There is a certain faction of people who are paranoid about privacy. They use Tor networks to surf the web, a Google or Facebook account is a big no-no for them, and they like to move in and out of the Internet without a trace, like clockwork. These people are not necessarily hackers or anything, but they take their privacy very seriously. As privacy controls become more intrusive, these paranoid people exist to cry “privacy breach” every time a privacy change is made, exercising just-in-time control.
Constant monitoring attempts by the Government have given rise to a famous line-
Big brother is watching you.
Big Brother here is a fictional character from George Orwell’s novel Nineteen Eighty-four. Today, the line is being used as a symbol of mass surveillance and abuse of government power. There is no doubt about monitoring attempts and constant supervision of our online activities. Nevertheless, what happens with all the data that governments capture as part of this monitoring?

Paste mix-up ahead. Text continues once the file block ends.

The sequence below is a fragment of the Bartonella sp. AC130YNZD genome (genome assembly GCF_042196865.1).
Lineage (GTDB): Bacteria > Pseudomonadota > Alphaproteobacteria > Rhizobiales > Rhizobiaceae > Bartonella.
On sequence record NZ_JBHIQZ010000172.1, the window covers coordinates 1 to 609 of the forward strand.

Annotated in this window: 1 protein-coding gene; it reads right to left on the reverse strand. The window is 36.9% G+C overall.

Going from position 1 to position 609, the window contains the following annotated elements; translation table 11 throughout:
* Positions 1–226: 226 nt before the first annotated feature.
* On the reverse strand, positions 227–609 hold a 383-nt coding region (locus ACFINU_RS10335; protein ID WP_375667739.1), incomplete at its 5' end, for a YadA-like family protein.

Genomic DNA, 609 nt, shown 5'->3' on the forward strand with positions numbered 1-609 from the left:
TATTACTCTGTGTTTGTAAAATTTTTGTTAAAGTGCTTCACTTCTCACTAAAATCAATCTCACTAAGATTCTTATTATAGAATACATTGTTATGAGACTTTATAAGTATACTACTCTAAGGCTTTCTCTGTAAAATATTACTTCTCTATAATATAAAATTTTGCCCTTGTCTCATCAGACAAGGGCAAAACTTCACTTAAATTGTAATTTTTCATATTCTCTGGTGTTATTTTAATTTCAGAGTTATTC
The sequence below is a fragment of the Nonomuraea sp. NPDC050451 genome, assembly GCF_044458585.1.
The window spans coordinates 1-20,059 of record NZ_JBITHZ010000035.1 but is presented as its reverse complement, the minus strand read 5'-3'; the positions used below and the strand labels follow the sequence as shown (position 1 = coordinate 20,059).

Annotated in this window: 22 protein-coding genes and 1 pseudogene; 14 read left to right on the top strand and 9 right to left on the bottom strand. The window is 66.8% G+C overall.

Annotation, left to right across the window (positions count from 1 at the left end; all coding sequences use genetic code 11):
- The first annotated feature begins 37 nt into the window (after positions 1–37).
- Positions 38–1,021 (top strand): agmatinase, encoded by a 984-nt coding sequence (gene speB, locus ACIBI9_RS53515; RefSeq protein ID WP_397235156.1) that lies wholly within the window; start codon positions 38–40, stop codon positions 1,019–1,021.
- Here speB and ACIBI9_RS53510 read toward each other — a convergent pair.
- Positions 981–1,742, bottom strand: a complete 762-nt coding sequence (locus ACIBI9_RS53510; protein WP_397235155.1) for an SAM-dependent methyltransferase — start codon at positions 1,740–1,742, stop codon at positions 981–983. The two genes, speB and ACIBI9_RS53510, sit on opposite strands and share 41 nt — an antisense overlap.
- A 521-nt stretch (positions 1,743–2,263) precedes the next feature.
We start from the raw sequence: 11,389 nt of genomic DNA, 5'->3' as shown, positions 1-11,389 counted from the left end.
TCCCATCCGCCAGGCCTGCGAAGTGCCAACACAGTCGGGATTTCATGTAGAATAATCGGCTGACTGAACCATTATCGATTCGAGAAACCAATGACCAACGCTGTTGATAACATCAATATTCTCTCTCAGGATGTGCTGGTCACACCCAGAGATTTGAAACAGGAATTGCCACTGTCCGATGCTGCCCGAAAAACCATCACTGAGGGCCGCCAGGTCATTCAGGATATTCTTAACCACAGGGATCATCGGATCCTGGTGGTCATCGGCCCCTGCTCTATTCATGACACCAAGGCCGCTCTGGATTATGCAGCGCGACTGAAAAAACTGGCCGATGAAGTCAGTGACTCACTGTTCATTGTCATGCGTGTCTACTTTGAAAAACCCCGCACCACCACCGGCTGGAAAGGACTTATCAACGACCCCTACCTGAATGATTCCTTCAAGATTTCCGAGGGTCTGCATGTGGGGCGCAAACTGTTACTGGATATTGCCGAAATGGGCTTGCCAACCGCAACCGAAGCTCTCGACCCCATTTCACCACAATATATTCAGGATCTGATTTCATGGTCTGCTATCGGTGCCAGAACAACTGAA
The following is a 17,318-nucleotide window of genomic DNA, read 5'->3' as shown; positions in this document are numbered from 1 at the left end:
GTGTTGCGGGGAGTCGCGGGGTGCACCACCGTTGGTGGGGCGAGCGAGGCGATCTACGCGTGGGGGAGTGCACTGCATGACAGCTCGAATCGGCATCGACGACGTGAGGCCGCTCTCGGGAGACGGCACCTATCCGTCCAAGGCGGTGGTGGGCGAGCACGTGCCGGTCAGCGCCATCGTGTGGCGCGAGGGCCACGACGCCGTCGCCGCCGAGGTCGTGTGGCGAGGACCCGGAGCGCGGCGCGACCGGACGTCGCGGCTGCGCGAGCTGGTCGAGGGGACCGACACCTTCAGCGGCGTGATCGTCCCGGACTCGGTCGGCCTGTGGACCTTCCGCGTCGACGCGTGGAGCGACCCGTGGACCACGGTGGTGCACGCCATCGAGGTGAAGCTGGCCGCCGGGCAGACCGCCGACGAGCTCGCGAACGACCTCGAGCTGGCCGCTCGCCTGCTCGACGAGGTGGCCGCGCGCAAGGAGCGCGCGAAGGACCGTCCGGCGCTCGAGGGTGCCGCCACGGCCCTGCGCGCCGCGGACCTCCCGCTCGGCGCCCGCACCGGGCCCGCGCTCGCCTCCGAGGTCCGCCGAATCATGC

The various federal and intelligence agencies of the US are not able to handle the amount of data they monitor everyday, and the signs are showing in CIA’s recent urge for a software revolution. Reuters US quotes CIA’s top Technology Officer, saying,
The old way of contracting for proprietary software inhibits flexibility, postponing the CIA’s chance to take advantage of emerging capabilities early on, Hunt said. He added that this made it harder to keep up with “big data” at a time that such challenges are growing while federal agencies are tightening their belts for deficit reduction.
As it turns out, the CIA is having problems analyzing the massive amount of data it sniffs from various sources. To make amends to the situation and match the budget deficit, it recently told its software vendors to gear up, and get ready for a new business model. Hereupon, the CIA wants to pay for software services on a usage basis, rather than contracting the entire development of a product to a vendor.
Read more on Big data at Wikipedia.